She adds that residents and business owners, including cafes and bars, need to sweep their back alleyways and front of house.
"I understand there's a financial cost [to filling skips and bins] but for goodness sake, do it."
She runs a "No cuts, no butts" website and Facebook page, where she regularly posts photos of her litter hauls or shares news stories about people dumping waste.
"Tossers tossing," she captioned one post.
She doesn't wear gloves when cleaning but knows it would be safer.
"I've got very nimble fingers but I haven't got nimble palms and I don't like pinchers [long claws for grabbing rubbish without having to bend over]."
She collects rubbish in plastic bags and once the contents have been discarded, she washes the bags to reuse.
The invisible collector
She'd like the council to consider Litta Traps like the ones Auckland Council's Wai Ora-Healthy Waterways is trialling at Waiheke Island.
The traps, which look like a deep fryer basket, sit inside stormwater catch pits filtering plastic and rubbish before it can reach our waterways.
She concedes that the council can only do so much with limited resources and a large catchment, but the public can all play a part in helping.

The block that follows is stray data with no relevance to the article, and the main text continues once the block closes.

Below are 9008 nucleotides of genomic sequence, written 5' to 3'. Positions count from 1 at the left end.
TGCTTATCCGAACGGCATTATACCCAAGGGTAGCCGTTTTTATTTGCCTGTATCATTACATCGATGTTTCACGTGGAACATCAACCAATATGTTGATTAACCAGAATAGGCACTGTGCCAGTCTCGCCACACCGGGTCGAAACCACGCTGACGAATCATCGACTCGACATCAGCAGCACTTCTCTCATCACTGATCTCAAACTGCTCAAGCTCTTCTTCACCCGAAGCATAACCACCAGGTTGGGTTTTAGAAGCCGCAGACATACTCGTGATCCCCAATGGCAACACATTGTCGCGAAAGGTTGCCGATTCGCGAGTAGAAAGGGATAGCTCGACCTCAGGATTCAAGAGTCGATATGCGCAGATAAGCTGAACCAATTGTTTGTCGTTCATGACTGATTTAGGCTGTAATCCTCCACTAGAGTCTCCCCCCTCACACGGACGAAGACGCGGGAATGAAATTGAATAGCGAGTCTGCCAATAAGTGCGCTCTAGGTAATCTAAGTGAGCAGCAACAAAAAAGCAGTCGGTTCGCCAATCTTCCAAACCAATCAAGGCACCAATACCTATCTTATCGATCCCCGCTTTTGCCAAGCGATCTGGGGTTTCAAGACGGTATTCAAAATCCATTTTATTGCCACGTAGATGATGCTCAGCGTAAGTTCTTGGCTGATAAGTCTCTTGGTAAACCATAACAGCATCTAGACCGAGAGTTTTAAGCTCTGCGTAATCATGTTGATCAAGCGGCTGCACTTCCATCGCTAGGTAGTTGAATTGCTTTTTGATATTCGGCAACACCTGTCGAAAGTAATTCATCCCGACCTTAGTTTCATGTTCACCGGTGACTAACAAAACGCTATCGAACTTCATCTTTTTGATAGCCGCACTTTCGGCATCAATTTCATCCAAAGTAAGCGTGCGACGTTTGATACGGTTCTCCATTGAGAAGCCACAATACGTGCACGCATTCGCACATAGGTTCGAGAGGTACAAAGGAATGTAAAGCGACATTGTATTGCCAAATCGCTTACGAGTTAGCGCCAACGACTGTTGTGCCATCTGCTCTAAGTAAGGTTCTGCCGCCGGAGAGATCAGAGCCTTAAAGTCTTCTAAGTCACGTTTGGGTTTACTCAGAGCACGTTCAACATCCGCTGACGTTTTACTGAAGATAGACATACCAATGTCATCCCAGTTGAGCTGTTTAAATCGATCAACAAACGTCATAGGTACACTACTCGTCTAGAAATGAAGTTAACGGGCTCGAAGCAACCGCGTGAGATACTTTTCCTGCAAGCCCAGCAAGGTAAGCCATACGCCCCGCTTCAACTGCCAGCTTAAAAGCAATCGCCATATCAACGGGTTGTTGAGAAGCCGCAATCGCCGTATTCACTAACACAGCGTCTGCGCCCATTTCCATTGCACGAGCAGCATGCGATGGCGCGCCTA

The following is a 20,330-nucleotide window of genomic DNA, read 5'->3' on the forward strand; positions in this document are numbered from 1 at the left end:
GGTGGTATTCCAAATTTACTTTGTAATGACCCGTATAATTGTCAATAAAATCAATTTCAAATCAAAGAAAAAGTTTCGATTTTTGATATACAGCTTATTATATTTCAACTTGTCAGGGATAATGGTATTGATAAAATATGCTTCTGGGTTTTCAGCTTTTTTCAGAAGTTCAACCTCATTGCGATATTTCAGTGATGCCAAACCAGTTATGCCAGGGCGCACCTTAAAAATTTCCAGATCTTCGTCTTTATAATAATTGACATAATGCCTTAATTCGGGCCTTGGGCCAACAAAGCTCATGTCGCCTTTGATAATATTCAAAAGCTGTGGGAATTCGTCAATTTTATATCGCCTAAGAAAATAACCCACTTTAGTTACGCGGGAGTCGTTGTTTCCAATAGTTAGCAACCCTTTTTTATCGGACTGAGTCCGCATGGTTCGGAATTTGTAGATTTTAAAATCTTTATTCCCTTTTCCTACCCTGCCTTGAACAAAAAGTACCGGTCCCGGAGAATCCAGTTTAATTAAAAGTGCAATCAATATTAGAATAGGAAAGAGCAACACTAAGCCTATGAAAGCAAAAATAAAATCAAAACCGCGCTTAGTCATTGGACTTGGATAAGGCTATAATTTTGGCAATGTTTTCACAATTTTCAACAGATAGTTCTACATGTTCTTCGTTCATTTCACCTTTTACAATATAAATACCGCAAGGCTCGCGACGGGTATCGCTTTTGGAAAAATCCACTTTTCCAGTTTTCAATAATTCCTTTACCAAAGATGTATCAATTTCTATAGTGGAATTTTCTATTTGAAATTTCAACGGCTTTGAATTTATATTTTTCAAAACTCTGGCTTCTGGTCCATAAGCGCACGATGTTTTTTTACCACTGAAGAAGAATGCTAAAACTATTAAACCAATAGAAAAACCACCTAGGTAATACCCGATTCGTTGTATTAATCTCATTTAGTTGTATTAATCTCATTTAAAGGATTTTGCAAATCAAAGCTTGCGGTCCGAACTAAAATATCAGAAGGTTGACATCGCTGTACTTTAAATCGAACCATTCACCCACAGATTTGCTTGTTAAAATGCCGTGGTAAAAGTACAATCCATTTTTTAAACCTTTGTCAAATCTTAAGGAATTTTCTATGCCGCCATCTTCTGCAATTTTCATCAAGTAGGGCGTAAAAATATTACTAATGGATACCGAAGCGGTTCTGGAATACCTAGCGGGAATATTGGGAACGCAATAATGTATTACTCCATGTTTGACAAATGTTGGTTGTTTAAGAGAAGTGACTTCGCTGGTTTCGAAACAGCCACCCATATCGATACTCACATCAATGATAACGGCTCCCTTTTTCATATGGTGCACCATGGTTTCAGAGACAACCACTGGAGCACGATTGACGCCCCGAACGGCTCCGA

She's "invisible" when collecting rubbish on her own.
"Some people say: 'good on you' and I say: 'Yeah, it doesn't pick itself up' or 'you could do it too' ."
She's not afraid of public shaming in the hope it will be a deterrent.
"Cigarette smokers, none of them flick their butts," she jibes.
She gives smokers the gift of an unopened Eclipse Mints tin with closable lid and tells them: "This is an astray and if you want to kiss your girlfriend and she doesn't smoke, the mints are really good as well."
Rubbish around Mount Maunganui isn't getting worse but it's constant.
"It's becoming more okay to pick up other people's litter but I've lost a few friendships out of it."
I ask her what she means.
"They go for a walk with me and they're telling me something and I've ducked down and then I'm back.
"I'm awful, I can't walk in a straight line either."
Gray says that going for walks with Hodkinson is like watching Wimbledon vertically.
"She's incapable of walking past a piece of rubbish."
For all the raised eyebrows she gets though, Hodkinson is "extremely smart" and one of the most "wonderfully whimsical" people in the Mount.
"She doesn't care one bit about what others think of her," Gray says.